Oct 7, 2013 - #Oct7 Proclaim, Indigenous Resistance and the Battle for Mother Earth by Matt Remle


Last December, a ground swell of Indigenous activism from 1st Nations communities exploded onto the international scene. Concern for the environment, Mother Earth, and the further erosion of Indigenous treaty rights through the omnibus bill C-45, via the ultra conservative Canadian Government led by Stephen Harper, brought 1st Nations communities and allies into the streets in mass. The spark was lit and the Idle No More movement erupted with mass demonstrations, hunger strikes, marches, and solidarity efforts from Indigenous communities from around the globe.

Throughout much of the winter and into spring Turtle Island was alive with the sounds of flash mod round dances and coastal jams as public spaces, and malls in particular, were scenes of massive gatherings of Native peoples and allies expressing both solidarity for our 1st Nations relatives, as well as, high lighting issues pertinent to local communities.

Idle No More march and rally

I had the opportunity to attend, and help coordinate, several flash mob round dances in and around the Seattle region. From the smallest to the largest of gatherings, each and everyone were beautiful scenes of indigenous expression and reawakening.

Whether addressing the tar sands, and any one of its numerous pipelines, the proposed massive coal exports in the Northwest, the destructive practice of hydraulic fracturing, or the erosion and attacks on indigenous rights, Native peoples from across Maka Ina are rising up in mass to defend mother earth, protect their homelands, and ensure the well being of the next generations.

Multinational corporations and banksters see no boundaries, have no political affiliation and possess no concern for the environment, the people, or the welfare of future generations. Corporate agendas see only profit and seek to amass it through their bought and paid for politicians in the various puppet governments throughout the world.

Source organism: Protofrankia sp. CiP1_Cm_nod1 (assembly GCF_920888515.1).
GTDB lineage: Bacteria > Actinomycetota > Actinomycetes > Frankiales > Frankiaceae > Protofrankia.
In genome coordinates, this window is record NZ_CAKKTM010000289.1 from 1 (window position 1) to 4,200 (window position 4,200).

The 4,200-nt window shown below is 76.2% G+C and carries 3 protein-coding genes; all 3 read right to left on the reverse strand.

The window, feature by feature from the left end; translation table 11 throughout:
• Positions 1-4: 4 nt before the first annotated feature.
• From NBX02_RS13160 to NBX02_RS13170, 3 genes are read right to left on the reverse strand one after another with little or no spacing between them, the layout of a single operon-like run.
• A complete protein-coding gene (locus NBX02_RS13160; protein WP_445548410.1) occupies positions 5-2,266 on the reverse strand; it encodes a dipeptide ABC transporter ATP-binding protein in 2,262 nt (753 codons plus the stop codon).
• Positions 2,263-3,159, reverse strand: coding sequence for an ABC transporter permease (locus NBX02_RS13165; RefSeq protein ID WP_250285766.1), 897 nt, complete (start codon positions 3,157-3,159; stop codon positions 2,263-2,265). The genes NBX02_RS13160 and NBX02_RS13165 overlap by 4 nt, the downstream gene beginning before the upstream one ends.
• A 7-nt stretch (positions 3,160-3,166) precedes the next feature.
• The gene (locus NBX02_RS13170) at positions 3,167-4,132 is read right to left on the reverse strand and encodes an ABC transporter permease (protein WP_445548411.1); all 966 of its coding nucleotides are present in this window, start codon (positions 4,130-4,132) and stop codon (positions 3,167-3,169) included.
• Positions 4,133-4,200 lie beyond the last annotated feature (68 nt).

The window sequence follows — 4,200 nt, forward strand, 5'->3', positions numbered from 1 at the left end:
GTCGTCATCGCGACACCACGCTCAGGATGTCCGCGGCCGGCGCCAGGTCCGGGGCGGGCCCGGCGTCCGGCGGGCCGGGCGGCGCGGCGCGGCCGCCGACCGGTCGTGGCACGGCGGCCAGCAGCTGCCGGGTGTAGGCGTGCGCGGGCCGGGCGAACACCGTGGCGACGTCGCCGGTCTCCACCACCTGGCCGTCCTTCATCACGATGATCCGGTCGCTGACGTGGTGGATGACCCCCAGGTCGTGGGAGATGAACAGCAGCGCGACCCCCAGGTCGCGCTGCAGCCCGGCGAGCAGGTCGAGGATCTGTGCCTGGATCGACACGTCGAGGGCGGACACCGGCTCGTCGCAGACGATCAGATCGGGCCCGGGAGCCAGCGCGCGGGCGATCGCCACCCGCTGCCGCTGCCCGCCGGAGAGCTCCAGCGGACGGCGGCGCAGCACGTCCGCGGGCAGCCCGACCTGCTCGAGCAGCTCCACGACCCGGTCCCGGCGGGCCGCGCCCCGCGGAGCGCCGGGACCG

One need look no further than the so called “Permanent Participants”, represented by the governments of Canada, Denmark, Finland, Iceland, Norway, Russia, Sweden and the U.S. as a prime example. Instead of working to combat the impacts of global warming, these countries have been meeting regarding the future development of the Arctic region due to the new found exposure of “resources” due to global warming.

To these countries and their corporate sponsors climate change is real, a real opportunity to further exploit earth’s resources for profit.

Corporate abuses on the environment and the devastating health and cultural  impacts on human populations, as well as, the negative impacts too mother earths other wakanyeja (children), are well documented. Well documented too, are the ways in which corporations and their governments work collectively to distract and divert populations from expressing and acting against their destructive practices. Idle No More is but one of the many ways in which people of consciousness, the children of earth, are rising up against these exploits brought by the children of profit.